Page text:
I Destroyed this Camera While Wiping Out on My Bike

by Barrett

This is the story of the tragic, final mission of my trusty Canon S100 pocket camera. And I’ve even got the video to show. But after I heal, I must face a tough decision…? Should I get one of those wicked-expensive 1-inch sensor compact cameras? Or go it alone with just my iPhone?

This is the story of the tragic, final mission of my trusty Canon S100 pocket camera. And I’ve even got the video to show. But after I heal, I must face a tough decision…? Should I get one of those wicked-expensive 1-inch sensor compact cameras? Or go it alone with just my iPhone?

This sad tale falls under the category of ‘dumb daddy.’ Straight and simple. I had absolutely no business trying to videotape my six year old riding his new bicycle… while I was following him on my bike. It was an obviously dangerous stunt trying to grip my old Canon S100 camera in my right hand while steering with my left.
(They make GoPro cameras for these moments!)

I wasn’t careful to stay far enough behind my boy in case he braked hard, requiring me to do the same.

But come on… I’ve been riding bikes for decades. I could this handle this, right?


Daddy Wipes Out Big Time
So I ended up squeezing the brakes a little too hard right after my son suddenly hit his own brakes and wobbled a bit. He recovered nicely, but I felt a slight loss of balance. Then time began slowing down. My brain started screaming at me…. “Do something, you fool!”

But all of that extra ‘neuro-time’ wasn’t at all helpful to correct my new downward trajectory or prevent my ultimate wipeout. At the very last nanosecond, I remember thinking how silly this all was… that it was actually me… who couldn’t stay on his bike.


The Final Shot Tells the Whole Story
After impact, I quickly realized that I had some pretty gooey road rash across the underside of my left forearm and on the base of my right palm.
(Big ouch)

A bit dizzy, I looked around for my camera, which had been recording through until the ‘accident.’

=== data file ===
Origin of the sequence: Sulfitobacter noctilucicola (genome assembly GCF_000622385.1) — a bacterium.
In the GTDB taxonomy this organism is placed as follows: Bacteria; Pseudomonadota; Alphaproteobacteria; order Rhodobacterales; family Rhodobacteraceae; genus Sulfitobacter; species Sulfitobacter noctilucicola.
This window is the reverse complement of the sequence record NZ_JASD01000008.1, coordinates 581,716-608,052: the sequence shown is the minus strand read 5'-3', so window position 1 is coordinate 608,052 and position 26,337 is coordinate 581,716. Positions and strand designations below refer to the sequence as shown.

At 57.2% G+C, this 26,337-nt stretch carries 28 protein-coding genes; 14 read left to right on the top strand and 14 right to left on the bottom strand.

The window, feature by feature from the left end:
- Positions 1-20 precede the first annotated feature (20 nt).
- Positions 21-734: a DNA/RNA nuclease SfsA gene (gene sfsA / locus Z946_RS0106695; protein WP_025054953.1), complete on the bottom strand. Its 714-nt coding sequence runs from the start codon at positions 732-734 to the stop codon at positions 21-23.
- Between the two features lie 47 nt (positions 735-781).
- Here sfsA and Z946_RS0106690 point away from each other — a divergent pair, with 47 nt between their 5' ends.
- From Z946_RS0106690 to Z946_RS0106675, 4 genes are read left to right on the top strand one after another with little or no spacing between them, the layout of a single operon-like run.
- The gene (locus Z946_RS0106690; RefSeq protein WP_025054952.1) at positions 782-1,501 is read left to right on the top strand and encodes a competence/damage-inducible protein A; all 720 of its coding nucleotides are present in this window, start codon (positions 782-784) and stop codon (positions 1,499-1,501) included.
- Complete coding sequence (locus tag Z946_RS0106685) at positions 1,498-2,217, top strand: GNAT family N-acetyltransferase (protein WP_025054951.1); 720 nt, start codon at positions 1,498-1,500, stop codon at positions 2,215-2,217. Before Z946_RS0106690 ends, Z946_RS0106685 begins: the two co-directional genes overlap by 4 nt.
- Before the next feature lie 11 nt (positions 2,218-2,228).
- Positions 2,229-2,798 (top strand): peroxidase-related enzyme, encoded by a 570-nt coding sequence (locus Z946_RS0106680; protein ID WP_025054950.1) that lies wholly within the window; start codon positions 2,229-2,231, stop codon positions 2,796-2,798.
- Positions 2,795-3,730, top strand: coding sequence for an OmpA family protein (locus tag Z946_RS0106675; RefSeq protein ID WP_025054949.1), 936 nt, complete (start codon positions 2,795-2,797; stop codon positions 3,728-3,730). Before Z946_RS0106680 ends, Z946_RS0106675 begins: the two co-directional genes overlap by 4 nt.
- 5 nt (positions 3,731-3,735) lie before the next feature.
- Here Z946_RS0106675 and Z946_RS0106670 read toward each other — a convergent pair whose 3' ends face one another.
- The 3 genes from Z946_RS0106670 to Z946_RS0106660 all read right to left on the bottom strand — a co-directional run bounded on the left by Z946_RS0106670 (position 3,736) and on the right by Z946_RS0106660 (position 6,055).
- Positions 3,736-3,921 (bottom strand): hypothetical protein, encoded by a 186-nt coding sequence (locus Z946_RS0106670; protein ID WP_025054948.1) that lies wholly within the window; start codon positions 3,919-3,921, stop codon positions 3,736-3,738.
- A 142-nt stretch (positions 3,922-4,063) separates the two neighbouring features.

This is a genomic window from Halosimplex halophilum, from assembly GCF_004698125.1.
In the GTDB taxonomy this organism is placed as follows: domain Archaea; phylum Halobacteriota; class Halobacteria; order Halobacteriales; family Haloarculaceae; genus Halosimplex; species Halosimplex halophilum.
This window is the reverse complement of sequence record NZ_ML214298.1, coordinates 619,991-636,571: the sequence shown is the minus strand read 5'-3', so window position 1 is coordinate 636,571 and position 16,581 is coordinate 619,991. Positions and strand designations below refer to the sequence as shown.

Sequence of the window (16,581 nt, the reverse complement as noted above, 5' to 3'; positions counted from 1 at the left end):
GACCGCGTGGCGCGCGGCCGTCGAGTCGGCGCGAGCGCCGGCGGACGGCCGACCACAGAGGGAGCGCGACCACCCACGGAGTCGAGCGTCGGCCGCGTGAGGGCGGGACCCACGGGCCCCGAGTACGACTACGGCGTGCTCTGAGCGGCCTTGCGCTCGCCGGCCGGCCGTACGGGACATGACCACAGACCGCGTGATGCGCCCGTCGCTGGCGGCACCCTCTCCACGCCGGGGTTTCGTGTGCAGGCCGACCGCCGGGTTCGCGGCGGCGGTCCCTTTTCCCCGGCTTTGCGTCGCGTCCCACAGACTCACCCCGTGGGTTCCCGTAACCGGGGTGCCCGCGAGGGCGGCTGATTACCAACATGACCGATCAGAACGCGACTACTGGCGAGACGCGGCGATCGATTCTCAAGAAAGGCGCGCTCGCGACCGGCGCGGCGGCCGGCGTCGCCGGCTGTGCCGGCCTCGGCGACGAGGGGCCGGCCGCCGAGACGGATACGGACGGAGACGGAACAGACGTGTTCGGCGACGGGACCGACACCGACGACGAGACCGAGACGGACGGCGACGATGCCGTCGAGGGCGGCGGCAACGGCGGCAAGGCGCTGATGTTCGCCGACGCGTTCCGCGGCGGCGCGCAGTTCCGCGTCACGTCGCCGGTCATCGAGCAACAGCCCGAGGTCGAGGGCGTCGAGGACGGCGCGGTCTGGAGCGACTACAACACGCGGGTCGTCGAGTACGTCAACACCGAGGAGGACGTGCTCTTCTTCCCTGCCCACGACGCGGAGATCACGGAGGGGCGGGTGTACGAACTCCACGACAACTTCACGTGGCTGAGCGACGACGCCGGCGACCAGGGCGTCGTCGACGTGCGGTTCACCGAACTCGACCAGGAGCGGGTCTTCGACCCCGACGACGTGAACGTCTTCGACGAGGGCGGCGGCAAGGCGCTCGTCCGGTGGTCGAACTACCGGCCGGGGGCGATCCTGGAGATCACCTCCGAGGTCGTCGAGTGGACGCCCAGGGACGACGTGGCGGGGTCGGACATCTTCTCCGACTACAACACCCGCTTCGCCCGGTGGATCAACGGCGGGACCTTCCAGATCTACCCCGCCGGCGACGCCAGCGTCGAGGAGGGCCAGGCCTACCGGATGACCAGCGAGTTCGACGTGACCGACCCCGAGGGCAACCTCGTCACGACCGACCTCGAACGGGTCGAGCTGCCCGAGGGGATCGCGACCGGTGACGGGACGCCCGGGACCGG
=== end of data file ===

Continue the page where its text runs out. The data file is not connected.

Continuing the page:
A few feet away, I saw it on the ground, frozen in time from its final seconds of operation.
(Oh no!)

Its still extended lens was bent and mangled by the blunt force it had also received from my fall. I think this was a career-ending moment for my compact camera.

There were no signs of life…

I pulled out the SD media card from my dead camera’s underside, and the card remarkably looked undamaged.

Then, I had a thought…
Did my dying Canon successfully save its final movie file right up until the crushing end?

It did!

Wanna see?

R.I.P. Canon Camera.

So now what…?

This Camera Had Two Lives

It was so young!!!

Well, actually it wasn’t. I had it for four years already.
(Which is like 87 years in camera years)

And no, I didn’t have a service contract on the camera.

Sure, I could try to have it repaired and foot the bill myself, but I’ve gone down that road once before. It had simply fallen from my lap onto a wooden floor. That time, there was no visible damage, but it cost me over a hundred bucks to get it working again.

Two lives are enough. It was time to let my Canon S100 go…

Live Your Life in Full HD
And time for an upgrade!

Sure, I liked my Canon S100, but the biggest problem with my old point and shoot was it was stuck recording videos in a time before 1080 HD and 4K. It recorded its videos at a paltry 720P at 30 fps.
(It could only record 1080 at 24 fps.)

The HD video world has moved on!

It’s really not a good practice to compile archival family videos using yesterday’s technologies and file formats. It just makes it that much harder to future proof them.

And one day, when you want to edit together your family history video, you’re not going to be happy trying to use your puny 720P HD files along with your 1080P, 4K, 5K and 8K files.